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Sunday, April 13, 2003


If it helps, those who want a shorthand way of memorizing what the military revolution is about --- as unveiled with powerful vividness in Iraq by the US military and its allies --- can think of it this way: [1]speed, flexibility, surprise, and [2] remarkable real-time intelligence and target-acquistion, [3] the targets themselves destroyed in almost the same instant thanks to precision-guided smart weaponry . . . [4] plus extraordinary communication at all levels and among all units on a nation-wide battlefield.. Nothing hard to remember here, is there? But remember: it's what makes these tactics and an overall strategy and coordination possible that really matters.

What makes it all possible is a quartet of hard-to-acquire and even harder-to-implement component parts, available only in the last twenty years or so . . . the pace of innovation increasing in rapid tempo throughout the period, amid great technological flux and uncertainty and through two very different decades of security threats: the cold war in its last stage as it turned out, and then the emergence of the new threats in the war on terrorism. In plain English,

  • first and foremost advanced information and communications technologies, ICT, which add up to what is called in military jargon C3I: communications, command, control, and intelligence. To the point that Cent-Com has overall digitalized imagery of the Iraqi nation-wide conflict, which will, it's worth adding, be even more comprehensive and easily managed within two to three years;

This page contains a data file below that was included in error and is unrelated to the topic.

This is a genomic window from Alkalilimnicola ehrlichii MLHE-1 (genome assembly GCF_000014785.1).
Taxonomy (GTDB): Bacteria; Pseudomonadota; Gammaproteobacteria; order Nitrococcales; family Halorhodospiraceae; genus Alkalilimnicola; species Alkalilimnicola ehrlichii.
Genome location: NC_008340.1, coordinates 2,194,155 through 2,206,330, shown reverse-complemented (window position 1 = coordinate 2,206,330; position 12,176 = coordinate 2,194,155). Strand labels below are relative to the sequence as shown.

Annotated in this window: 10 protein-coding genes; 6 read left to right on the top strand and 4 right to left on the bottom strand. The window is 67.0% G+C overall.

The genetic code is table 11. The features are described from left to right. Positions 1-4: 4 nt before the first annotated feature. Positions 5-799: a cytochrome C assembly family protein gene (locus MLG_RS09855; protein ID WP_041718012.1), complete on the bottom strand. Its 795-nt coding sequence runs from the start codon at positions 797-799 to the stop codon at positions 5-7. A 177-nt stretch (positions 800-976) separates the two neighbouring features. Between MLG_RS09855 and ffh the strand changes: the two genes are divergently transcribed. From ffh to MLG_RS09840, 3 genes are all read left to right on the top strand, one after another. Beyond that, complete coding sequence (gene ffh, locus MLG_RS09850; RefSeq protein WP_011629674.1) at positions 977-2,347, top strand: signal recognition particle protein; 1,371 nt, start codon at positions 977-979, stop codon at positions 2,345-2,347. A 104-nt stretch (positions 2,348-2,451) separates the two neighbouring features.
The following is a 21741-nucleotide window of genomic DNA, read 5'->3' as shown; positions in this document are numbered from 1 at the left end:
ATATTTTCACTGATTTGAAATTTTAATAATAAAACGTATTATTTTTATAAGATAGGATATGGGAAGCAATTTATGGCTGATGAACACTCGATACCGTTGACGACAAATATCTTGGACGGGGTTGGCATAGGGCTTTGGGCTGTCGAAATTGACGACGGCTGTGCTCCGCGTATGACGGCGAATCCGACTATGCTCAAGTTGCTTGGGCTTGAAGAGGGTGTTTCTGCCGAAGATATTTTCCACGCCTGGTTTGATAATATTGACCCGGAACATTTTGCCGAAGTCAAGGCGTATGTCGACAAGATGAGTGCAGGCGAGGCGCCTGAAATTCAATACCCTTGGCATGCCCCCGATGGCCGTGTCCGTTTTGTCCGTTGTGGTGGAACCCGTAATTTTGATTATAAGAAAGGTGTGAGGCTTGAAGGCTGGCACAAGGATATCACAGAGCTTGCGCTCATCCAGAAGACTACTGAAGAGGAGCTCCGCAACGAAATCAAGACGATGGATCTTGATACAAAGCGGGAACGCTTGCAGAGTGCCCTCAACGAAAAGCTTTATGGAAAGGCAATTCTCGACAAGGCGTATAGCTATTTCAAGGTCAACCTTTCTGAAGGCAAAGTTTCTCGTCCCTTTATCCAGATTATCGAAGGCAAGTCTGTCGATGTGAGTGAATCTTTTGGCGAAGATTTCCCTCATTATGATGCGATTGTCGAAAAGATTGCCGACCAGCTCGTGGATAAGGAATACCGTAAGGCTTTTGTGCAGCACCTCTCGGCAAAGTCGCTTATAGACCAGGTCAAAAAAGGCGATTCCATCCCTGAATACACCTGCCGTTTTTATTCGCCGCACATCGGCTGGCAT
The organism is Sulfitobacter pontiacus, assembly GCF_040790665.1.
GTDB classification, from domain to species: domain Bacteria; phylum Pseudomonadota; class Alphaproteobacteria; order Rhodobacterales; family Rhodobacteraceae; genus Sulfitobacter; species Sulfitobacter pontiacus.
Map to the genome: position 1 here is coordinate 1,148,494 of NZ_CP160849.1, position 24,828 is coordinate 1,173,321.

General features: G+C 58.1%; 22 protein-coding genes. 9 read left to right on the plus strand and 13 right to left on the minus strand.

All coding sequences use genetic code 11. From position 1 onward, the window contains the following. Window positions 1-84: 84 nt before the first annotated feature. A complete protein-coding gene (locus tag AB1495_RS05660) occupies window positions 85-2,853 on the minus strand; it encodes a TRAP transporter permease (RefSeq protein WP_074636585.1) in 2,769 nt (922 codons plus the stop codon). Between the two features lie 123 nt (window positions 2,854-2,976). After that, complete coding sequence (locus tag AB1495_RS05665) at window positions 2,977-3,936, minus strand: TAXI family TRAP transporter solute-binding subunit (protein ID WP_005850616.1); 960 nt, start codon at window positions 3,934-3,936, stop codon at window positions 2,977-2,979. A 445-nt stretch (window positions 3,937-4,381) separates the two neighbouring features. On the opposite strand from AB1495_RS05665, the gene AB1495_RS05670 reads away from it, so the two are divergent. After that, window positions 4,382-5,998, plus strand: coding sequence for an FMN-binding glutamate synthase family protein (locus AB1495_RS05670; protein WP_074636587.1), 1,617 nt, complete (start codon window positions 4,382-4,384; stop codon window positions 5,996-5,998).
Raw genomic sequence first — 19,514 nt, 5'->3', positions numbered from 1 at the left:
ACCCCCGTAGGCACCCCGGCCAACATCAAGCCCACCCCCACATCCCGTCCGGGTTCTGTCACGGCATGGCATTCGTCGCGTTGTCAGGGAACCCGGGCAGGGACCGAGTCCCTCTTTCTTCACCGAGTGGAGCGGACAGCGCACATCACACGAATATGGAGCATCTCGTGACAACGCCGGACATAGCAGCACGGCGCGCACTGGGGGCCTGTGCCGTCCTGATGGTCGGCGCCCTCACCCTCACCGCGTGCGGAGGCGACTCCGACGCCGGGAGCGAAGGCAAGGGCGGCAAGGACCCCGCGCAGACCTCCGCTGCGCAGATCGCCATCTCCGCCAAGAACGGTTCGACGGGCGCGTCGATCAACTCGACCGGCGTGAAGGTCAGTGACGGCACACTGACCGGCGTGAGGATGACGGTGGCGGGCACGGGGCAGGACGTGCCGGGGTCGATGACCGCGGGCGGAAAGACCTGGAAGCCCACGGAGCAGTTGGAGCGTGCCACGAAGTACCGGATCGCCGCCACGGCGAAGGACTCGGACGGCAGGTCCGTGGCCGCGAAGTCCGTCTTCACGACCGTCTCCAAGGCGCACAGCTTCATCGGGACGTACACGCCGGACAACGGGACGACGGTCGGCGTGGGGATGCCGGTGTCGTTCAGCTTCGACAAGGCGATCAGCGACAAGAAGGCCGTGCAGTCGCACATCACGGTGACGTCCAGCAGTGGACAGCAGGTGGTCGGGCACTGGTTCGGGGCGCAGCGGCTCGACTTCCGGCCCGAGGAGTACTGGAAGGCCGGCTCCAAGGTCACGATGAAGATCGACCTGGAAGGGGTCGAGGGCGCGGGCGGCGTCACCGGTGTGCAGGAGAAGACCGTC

• human talent and ability to cooperate at all levels, in fighting any battle front, in handling the logistics over extended and numerous supply lines, and at various points of command . . . from squads of a few regular infantry, armored, or airborne troops, to special-ops working unseen far behind enemy lines, to platoon, company, battalion, brigade, division, and central command. Such talent and professionalism are difficult challenges, beyond the capabilities of most national societies right now, as is the trust and spontaneous cooperation and flexibility needed to carry out deadly military missions. In the US military, the re-training of a post-Vietnam military began in the late 1970s, entered into a serious phase in the 1980s, then accelerated --- often in the face of tenacious resistance from old-line generals, with their supporters in Congress --- throughout the last decade, and especially in the Rumsfeld era.